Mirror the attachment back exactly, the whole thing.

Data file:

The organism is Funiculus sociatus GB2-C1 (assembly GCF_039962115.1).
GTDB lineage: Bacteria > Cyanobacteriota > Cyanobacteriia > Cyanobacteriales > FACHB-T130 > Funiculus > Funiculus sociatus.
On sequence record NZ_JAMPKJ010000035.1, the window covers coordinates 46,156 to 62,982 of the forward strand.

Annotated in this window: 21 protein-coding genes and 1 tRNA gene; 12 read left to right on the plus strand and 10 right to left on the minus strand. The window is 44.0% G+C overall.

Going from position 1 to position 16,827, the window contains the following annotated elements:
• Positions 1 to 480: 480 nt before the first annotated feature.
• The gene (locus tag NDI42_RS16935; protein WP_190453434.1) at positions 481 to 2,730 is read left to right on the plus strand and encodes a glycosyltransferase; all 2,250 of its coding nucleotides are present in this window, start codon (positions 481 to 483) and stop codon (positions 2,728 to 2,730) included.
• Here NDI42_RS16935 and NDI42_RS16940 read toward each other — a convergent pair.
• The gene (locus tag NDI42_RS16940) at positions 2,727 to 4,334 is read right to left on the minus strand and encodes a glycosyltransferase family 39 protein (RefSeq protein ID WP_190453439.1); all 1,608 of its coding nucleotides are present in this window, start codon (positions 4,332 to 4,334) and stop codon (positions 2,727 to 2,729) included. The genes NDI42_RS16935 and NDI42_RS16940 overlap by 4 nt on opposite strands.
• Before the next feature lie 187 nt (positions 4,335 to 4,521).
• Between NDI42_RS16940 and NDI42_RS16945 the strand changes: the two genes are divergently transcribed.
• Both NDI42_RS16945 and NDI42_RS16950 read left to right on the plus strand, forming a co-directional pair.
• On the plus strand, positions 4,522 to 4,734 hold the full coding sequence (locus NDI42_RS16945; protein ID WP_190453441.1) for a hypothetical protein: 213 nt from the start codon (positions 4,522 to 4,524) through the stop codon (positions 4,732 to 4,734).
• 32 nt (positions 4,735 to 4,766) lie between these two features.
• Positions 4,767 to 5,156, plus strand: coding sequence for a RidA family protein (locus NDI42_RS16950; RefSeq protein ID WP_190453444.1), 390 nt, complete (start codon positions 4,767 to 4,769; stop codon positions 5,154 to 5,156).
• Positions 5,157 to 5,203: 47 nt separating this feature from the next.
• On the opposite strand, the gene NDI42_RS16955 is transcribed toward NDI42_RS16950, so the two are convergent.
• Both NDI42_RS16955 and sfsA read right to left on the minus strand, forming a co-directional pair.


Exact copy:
The organism is Funiculus sociatus GB2-C1 (assembly GCF_039962115.1).
GTDB lineage: Bacteria > Cyanobacteriota > Cyanobacteriia > Cyanobacteriales > FACHB-T130 > Funiculus > Funiculus sociatus.
On sequence record NZ_JAMPKJ010000035.1, the window covers coordinates 46,156 to 62,982 of the forward strand.

Annotated in this window: 21 protein-coding genes and 1 tRNA gene; 12 read left to right on the plus strand and 10 right to left on the minus strand. The window is 44.0% G+C overall.

Going from position 1 to position 16,827, the window contains the following annotated elements:
• Positions 1 to 480: 480 nt before the first annotated feature.
• The gene (locus tag NDI42_RS16935; protein WP_190453434.1) at positions 481 to 2,730 is read left to right on the plus strand and encodes a glycosyltransferase; all 2,250 of its coding nucleotides are present in this window, start codon (positions 481 to 483) and stop codon (positions 2,728 to 2,730) included.
• Here NDI42_RS16935 and NDI42_RS16940 read toward each other — a convergent pair.
• The gene (locus tag NDI42_RS16940) at positions 2,727 to 4,334 is read right to left on the minus strand and encodes a glycosyltransferase family 39 protein (RefSeq protein ID WP_190453439.1); all 1,608 of its coding nucleotides are present in this window, start codon (positions 4,332 to 4,334) and stop codon (positions 2,727 to 2,729) included. The genes NDI42_RS16935 and NDI42_RS16940 overlap by 4 nt on opposite strands.
• Before the next feature lie 187 nt (positions 4,335 to 4,521).
• Between NDI42_RS16940 and NDI42_RS16945 the strand changes: the two genes are divergently transcribed.
• Both NDI42_RS16945 and NDI42_RS16950 read left to right on the plus strand, forming a co-directional pair.
• On the plus strand, positions 4,522 to 4,734 hold the full coding sequence (locus NDI42_RS16945; protein ID WP_190453441.1) for a hypothetical protein: 213 nt from the start codon (positions 4,522 to 4,524) through the stop codon (positions 4,732 to 4,734).
• 32 nt (positions 4,735 to 4,766) lie between these two features.
• Positions 4,767 to 5,156, plus strand: coding sequence for a RidA family protein (locus NDI42_RS16950; RefSeq protein ID WP_190453444.1), 390 nt, complete (start codon positions 4,767 to 4,769; stop codon positions 5,154 to 5,156).
• Positions 5,157 to 5,203: 47 nt separating this feature from the next.
• On the opposite strand, the gene NDI42_RS16955 is transcribed toward NDI42_RS16950, so the two are convergent.
• Both NDI42_RS16955 and sfsA read right to left on the minus strand, forming a co-directional pair.